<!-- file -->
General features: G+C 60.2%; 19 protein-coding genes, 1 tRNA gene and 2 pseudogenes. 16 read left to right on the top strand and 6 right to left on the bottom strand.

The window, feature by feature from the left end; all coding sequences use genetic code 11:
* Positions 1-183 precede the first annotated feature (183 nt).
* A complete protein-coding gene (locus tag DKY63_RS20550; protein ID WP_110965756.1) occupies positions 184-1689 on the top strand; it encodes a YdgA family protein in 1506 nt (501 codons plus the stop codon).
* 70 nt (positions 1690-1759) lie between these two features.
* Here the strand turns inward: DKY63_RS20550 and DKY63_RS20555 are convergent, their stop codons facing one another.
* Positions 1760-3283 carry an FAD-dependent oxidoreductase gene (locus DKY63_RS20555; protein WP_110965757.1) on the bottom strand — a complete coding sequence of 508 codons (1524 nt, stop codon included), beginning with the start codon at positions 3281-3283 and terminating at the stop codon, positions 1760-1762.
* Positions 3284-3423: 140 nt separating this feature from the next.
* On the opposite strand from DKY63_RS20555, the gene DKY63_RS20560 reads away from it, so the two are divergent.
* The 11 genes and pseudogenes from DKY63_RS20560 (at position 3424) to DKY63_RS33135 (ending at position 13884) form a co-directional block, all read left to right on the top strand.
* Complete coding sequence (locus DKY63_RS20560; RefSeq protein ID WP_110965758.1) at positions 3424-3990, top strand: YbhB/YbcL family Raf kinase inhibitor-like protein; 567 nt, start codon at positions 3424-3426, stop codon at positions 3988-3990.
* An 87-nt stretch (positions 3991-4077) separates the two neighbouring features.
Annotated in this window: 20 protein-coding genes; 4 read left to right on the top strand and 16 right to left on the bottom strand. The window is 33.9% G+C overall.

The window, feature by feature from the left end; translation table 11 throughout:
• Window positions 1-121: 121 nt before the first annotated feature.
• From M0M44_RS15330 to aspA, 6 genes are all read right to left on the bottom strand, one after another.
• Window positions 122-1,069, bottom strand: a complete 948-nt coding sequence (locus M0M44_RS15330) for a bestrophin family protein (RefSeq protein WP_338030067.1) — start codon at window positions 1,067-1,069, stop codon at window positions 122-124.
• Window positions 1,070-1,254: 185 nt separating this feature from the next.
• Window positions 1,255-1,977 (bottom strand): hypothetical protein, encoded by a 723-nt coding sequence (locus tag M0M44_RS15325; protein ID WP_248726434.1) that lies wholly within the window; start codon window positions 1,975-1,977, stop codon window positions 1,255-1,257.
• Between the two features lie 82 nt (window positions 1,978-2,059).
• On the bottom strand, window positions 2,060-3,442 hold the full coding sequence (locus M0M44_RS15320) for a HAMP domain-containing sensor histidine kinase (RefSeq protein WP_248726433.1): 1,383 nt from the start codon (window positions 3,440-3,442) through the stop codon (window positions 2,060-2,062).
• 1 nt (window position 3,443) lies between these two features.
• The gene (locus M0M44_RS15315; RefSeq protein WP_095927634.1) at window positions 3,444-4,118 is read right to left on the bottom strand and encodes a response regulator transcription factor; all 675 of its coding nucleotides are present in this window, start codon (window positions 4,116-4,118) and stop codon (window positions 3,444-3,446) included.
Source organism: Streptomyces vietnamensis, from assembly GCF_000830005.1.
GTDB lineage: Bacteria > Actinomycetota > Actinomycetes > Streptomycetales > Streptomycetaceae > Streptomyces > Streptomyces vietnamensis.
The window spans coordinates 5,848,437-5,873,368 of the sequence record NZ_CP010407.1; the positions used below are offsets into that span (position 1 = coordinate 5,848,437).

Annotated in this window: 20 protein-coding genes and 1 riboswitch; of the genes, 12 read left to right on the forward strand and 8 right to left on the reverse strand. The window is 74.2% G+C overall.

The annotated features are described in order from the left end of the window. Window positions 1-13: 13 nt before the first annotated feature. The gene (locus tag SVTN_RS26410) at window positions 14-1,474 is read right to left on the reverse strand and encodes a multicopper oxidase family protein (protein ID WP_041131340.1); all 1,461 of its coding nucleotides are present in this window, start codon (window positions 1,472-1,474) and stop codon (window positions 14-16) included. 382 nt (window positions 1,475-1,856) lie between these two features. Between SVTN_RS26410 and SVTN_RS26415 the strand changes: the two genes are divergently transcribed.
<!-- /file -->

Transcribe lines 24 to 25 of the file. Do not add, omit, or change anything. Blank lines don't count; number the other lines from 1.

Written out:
Source organism: Streptomyces vietnamensis, from assembly GCF_000830005.1.
GTDB lineage: Bacteria > Actinomycetota > Actinomycetes > Streptomycetales > Streptomycetaceae > Streptomyces > Streptomyces vietnamensis.